In the beginning the answer was a formless, abstract, unintelligible lump in my throat during savasana that kept me coming back.
Yoga was drawing up all the grief I’d been holding in that was dying to get out. I didn’t know how or why, but I knew the way out was through my body and breath.
Later my answer became more defined, more refined. I do yoga so that if and when my world comes crumbling down again, I won’t. I did yoga to stay sane, to stay healthy, and to get strong psychologically.
The stronger my practice became the more afraid I was of losing it. I became attached to the ability to detatch. Asana was like an addiction that no one would question. Especially me.
There was a period when going to yoga felt like a kind of sweaty church where salvation and spirituality were body and breath and prayer was a rolling AUM.
Over time I began to realize that softening through yoga was often harder to do than strengthening. Metaphorically softening my heart, softening my opinions, and softening my thoughts allowed the true me to begin to reveal herself.
When I ask myself why I do yoga today, my answer is simple.
I do yoga to live my life.
I make room for yoga because it helps me be a better mother, wife, sister, daughter, and human being. It gives me the strength physically to keep up with my baby and it gives me the flexibility I need mentally to roll with the waves of life. Energetically it keeps things flowing and prevents me from feeling stagnant in body or mind.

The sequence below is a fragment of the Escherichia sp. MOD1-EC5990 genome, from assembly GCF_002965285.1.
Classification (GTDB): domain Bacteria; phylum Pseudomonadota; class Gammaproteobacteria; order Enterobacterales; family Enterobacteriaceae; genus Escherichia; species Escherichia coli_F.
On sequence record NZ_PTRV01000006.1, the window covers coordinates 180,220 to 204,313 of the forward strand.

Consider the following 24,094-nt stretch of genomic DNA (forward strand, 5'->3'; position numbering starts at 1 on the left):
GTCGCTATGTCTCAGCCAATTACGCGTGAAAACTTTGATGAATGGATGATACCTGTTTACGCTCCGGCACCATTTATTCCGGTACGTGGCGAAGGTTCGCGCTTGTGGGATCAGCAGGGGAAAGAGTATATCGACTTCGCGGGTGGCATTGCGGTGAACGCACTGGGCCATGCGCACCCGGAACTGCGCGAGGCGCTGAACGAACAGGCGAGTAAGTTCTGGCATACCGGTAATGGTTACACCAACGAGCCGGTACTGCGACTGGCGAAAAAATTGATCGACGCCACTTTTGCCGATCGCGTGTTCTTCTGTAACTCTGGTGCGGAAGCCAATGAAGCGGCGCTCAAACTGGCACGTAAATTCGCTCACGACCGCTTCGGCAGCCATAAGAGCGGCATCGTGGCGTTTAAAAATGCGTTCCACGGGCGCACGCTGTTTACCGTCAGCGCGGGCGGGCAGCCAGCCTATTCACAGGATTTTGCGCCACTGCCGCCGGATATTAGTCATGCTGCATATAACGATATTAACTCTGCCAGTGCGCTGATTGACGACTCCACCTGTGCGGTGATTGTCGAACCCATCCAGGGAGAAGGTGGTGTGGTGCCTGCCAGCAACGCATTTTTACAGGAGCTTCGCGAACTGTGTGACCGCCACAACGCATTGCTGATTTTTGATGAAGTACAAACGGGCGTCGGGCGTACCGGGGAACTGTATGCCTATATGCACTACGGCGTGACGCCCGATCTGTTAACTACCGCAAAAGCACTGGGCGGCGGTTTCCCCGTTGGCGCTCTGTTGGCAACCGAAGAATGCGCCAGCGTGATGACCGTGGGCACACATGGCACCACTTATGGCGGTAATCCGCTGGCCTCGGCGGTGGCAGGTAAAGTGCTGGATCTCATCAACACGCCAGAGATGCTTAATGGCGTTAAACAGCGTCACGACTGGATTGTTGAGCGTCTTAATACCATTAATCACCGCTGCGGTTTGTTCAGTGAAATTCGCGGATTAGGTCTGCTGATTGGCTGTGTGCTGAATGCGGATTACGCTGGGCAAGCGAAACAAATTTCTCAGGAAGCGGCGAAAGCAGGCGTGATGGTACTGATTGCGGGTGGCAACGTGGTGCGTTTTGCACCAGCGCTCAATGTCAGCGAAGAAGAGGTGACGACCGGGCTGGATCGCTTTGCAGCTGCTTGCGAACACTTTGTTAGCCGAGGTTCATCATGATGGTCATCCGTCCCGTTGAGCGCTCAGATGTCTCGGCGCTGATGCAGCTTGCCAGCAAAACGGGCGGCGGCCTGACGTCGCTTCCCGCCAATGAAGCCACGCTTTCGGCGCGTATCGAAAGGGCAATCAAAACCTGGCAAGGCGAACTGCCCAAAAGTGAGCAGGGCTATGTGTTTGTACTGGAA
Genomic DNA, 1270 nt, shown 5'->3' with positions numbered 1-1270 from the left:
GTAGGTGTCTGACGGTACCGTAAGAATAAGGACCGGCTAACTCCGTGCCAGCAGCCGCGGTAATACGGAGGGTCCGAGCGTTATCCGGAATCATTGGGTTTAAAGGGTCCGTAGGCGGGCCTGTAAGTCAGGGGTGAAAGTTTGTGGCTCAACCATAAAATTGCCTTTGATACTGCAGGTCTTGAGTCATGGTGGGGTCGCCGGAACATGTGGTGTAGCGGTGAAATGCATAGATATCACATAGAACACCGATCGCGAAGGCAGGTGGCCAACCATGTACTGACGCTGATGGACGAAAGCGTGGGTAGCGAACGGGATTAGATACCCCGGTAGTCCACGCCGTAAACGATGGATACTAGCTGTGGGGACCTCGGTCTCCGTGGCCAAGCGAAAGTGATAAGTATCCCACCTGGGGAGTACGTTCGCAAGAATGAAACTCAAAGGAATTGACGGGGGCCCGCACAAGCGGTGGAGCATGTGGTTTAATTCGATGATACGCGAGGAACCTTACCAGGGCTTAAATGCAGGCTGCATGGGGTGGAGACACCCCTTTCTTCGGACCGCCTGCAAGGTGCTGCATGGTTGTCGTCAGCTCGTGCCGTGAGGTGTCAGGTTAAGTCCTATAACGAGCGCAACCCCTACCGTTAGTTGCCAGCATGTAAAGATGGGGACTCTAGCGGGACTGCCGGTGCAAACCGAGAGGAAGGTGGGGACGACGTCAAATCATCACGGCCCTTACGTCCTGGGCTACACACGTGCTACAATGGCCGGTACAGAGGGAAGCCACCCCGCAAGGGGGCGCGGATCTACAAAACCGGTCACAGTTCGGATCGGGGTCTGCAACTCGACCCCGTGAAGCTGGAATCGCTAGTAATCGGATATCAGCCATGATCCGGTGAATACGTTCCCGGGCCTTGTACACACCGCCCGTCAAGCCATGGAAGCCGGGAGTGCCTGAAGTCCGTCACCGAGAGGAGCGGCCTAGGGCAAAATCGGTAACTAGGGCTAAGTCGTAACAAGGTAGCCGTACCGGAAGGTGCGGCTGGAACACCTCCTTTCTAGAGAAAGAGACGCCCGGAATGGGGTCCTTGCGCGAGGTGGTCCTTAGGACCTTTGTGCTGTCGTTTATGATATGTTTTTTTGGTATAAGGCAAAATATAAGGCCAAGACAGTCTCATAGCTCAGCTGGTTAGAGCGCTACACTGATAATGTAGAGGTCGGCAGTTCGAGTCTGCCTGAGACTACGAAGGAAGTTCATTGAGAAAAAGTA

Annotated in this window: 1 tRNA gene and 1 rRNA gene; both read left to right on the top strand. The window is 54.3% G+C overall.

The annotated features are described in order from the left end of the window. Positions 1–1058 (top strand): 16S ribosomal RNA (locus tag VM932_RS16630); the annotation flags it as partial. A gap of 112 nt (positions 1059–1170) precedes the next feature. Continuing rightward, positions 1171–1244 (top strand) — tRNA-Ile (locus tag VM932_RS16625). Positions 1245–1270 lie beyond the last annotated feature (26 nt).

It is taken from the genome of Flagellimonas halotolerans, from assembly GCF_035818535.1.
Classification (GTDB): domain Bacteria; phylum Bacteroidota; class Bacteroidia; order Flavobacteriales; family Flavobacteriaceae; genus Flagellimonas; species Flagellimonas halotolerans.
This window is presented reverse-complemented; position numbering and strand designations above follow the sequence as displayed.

What’s sometimes hard to swallow is that often doesn’t require as much yoga as I’d like. It doesn’t take four classes a week to reconnect to my true self.
It takes a few minutes a day.
It doesn’t take hours of meditation to drop into my present moment.
It takes a momentary choice to show up Now.
I love that yoga is strong enough to support me through life’s rough patches and flexible enough to morph with me as life changes. When I’m an old lady and can’t do fancy poses I know it will still be there, reminding me to breathe.